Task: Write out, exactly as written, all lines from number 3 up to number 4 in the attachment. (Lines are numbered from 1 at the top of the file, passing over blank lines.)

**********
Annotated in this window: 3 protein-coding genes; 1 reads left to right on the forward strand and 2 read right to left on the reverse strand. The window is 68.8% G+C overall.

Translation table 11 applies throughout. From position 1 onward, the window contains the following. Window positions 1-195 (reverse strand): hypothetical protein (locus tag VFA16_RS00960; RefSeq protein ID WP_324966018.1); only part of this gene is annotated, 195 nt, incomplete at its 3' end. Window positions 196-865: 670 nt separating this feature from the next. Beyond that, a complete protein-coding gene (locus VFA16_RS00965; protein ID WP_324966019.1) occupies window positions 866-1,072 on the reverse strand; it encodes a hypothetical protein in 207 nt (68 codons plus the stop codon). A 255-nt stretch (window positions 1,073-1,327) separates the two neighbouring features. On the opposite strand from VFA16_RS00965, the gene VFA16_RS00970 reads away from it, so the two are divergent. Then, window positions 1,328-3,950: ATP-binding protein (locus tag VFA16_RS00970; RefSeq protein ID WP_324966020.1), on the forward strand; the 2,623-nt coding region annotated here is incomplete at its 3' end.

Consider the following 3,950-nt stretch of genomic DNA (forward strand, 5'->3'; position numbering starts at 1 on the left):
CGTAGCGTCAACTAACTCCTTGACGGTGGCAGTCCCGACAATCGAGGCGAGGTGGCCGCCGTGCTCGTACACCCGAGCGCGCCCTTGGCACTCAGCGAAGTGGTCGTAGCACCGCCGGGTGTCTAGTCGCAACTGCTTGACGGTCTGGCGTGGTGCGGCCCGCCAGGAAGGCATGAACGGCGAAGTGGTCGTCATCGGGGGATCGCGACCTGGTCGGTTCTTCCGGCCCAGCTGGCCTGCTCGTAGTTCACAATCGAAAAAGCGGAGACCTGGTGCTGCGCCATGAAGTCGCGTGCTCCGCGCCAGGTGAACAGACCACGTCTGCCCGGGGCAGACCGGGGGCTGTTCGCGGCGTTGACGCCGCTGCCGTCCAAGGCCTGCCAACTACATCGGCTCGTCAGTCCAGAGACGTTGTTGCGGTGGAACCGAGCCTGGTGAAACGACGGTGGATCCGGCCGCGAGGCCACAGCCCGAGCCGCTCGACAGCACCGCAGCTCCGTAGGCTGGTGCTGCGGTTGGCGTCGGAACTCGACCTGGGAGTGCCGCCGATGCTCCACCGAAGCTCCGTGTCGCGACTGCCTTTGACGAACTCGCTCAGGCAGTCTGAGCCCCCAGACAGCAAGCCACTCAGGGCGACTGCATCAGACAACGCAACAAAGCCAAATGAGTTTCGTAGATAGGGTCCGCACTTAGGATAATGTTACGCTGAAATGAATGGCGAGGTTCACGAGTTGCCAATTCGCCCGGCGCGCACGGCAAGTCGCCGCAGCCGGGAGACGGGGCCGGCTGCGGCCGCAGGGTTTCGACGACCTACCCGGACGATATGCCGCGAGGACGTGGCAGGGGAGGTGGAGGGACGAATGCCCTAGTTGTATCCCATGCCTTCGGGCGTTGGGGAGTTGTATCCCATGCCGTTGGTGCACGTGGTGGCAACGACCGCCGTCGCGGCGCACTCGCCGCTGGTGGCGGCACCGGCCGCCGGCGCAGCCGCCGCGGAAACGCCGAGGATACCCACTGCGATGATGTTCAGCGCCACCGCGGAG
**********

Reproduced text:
Consider the following 3,950-nt stretch of genomic DNA (forward strand, 5'->3'; position numbering starts at 1 on the left):
CGTAGCGTCAACTAACTCCTTGACGGTGGCAGTCCCGACAATCGAGGCGAGGTGGCCGCCGTGCTCGTACACCCGAGCGCGCCCTTGGCACTCAGCGAAGTGGTCGTAGCACCGCCGGGTGTCTAGTCGCAACTGCTTGACGGTCTGGCGTGGTGCGGCCCGCCAGGAAGGCATGAACGGCGAAGTGGTCGTCATCGGGGGATCGCGACCTGGTCGGTTCTTCCGGCCCAGCTGGCCTGCTCGTAGTTCACAATCGAAAAAGCGGAGACCTGGTGCTGCGCCATGAAGTCGCGTGCTCCGCGCCAGGTGAACAGACCACGTCTGCCCGGGGCAGACCGGGGGCTGTTCGCGGCGTTGACGCCGCTGCCGTCCAAGGCCTGCCAACTACATCGGCTCGTCAGTCCAGAGACGTTGTTGCGGTGGAACCGAGCCTGGTGAAACGACGGTGGATCCGGCCGCGAGGCCACAGCCCGAGCCGCTCGACAGCACCGCAGCTCCGTAGGCTGGTGCTGCGGTTGGCGTCGGAACTCGACCTGGGAGTGCCGCCGATGCTCCACCGAAGCTCCGTGTCGCGACTGCCTTTGACGAACTCGCTCAGGCAGTCTGAGCCCCCAGACAGCAAGCCACTCAGGGCGACTGCATCAGACAACGCAACAAAGCCAAATGAGTTTCGTAGATAGGGTCCGCACTTAGGATAATGTTACGCTGAAATGAATGGCGAGGTTCACGAGTTGCCAATTCGCCCGGCGCGCACGGCAAGTCGCCGCAGCCGGGAGACGGGGCCGGCTGCGGCCGCAGGGTTTCGACGACCTACCCGGACGATATGCCGCGAGGACGTGGCAGGGGAGGTGGAGGGACGAATGCCCTAGTTGTATCCCATGCCTTCGGGCGTTGGGGAGTTGTATCCCATGCCGTTGGTGCACGTGGTGGCAACGACCGCCGTCGCGGCGCACTCGCCGCTGGTGGCGGCACCGGCCGCCGGCGCAGCCGCCGCGGAAACGCCGAGGATACCCACTGCGATGATGTTCAGCGCCACCGCGGAG